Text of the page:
Remember: It is all about the journey. Don't expect to become an expert overnight, and don't beat yourself up when things do not work out. That's life, and it's totally OK. Just have fun with it, enjoy life and be proud of yourself whenever you do succeed and enjoy that moment 💚.
For more resolutions, do check out 12 Practical Green New Year's Resolutions article!
Rebekah Jaunty says
Outstanding! Happy new year.
Aww, thanks <3! Happy new year to you too :)!
I'm following you on instagram and I'm really enjoying your blog! I'll try to reduce the waste I'm producing and to let my friends know this lifestyle!
Aww, thanks for following me on Insta as well as reading my blog <3! I really appreciate it :)! If your friends and family happen to think what you do is just too weird (our family and friends sure did LOL), just give it time. We just did what we did, didn't expect anyone else to do so either, and now after 2+ years it has actually rubbed off on them! Who would have ever thought?? Now we are SO SO SO SO proud of them <3!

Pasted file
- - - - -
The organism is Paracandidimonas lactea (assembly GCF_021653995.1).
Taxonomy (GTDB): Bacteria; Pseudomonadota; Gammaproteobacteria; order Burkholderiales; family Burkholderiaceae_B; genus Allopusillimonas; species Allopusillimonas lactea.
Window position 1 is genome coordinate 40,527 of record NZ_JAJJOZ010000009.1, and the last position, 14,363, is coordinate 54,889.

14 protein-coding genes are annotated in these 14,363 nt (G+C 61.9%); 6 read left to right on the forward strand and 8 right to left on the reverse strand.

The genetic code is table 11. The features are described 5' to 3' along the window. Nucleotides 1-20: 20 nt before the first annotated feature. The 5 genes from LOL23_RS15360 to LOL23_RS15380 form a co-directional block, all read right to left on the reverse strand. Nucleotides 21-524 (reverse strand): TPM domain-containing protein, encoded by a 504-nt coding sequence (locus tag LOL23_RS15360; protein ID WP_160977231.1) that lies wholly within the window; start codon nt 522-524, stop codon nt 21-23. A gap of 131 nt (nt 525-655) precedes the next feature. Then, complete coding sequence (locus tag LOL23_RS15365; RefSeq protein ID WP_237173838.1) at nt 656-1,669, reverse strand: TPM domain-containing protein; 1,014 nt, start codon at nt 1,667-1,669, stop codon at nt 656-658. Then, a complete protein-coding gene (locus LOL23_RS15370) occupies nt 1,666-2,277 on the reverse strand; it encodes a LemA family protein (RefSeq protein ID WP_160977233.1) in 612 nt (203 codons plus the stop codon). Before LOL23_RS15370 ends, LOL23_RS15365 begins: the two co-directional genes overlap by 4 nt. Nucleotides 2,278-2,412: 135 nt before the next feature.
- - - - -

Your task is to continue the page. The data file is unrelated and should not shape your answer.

Love it...and it's way more fun with a sense of humor! 🙂
Ahaha, right :D? Sustainability, climate change and these hugely complex topics are always talked about in such a serious manner that can be very depressing to watch, to read, or to listen to... I used to do this too, back when I was writing press releases for our local green political party, until I realized that I myself wouldn't even want to read them LOL. So nah, this is my blog, and I like things to be fun :)!
Very inspiring post. Definitely the way I will try to go in 2017.
are shampoo bars that bad?? I've been using the rye flour shampoo and was thinking of trying shampoo bars? Rye flour can be hard to find plastic free.
Yes, that is what I am gradually finding out... We have just relocated to Canada last week (Vancouver), and it proves to be quite difficult to get rye flour plastic-free! I am from Europe, where flour, unless gluten-free, is sold in paper bags by default. Shampoo bars are basically shampoo without the water content, ingredient-wise speaking. Some like the ones from Lush even contain SLS. Personally, I do not know how "bad" SLS is, but having over-sensitive skin, I just find that rye flour just works better for me, and I appreciate the all-natural approach too.
Oh my goodness! I thoroughly enjoyed reading this post with your fantastic practicality and simple explanations with comedy gold all throughout! Such a pleasant and inspiring read for how to edge out (truly lasting) changes toward living more sustainably. Thanks!